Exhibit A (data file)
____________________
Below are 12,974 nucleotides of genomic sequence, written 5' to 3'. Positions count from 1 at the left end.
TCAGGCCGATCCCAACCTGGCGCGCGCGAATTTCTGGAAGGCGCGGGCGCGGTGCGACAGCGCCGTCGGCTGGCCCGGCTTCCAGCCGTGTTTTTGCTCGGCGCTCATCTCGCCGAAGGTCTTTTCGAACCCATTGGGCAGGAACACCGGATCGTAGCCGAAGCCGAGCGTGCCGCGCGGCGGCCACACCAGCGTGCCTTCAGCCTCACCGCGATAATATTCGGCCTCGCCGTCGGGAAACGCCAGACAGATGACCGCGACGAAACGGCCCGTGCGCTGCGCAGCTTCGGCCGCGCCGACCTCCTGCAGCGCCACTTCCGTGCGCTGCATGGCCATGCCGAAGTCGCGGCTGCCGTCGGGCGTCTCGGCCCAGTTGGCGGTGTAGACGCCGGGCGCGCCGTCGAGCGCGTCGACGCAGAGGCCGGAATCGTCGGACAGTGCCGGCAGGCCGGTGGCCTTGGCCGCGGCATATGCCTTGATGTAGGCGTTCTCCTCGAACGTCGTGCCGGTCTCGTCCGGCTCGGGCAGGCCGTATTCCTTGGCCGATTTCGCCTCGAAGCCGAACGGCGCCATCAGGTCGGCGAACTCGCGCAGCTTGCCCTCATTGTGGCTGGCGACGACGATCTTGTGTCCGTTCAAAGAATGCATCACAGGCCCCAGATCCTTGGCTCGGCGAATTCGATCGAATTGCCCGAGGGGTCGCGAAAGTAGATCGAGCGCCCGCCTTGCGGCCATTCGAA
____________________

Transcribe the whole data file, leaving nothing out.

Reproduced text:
Below are 12,974 nucleotides of genomic sequence, written 5' to 3'. Positions count from 1 at the left end.
TCAGGCCGATCCCAACCTGGCGCGCGCGAATTTCTGGAAGGCGCGGGCGCGGTGCGACAGCGCCGTCGGCTGGCCCGGCTTCCAGCCGTGTTTTTGCTCGGCGCTCATCTCGCCGAAGGTCTTTTCGAACCCATTGGGCAGGAACACCGGATCGTAGCCGAAGCCGAGCGTGCCGCGCGGCGGCCACACCAGCGTGCCTTCAGCCTCACCGCGATAATATTCGGCCTCGCCGTCGGGAAACGCCAGACAGATGACCGCGACGAAACGGCCCGTGCGCTGCGCAGCTTCGGCCGCGCCGACCTCCTGCAGCGCCACTTCCGTGCGCTGCATGGCCATGCCGAAGTCGCGGCTGCCGTCGGGCGTCTCGGCCCAGTTGGCGGTGTAGACGCCGGGCGCGCCGTCGAGCGCGTCGACGCAGAGGCCGGAATCGTCGGACAGTGCCGGCAGGCCGGTGGCCTTGGCCGCGGCATATGCCTTGATGTAGGCGTTCTCCTCGAACGTCGTGCCGGTCTCGTCCGGCTCGGGCAGGCCGTATTCCTTGGCCGATTTCGCCTCGAAGCCGAACGGCGCCATCAGGTCGGCGAACTCGCGCAGCTTGCCCTCATTGTGGCTGGCGACGACGATCTTGTGTCCGTTCAAAGAATGCATCACAGGCCCCAGATCCTTGGCTCGGCGAATTCGATCGAATTGCCCGAGGGGTCGCGAAAGTAGATCGAGCGCCCGCCTTGCGGCCATTCGAA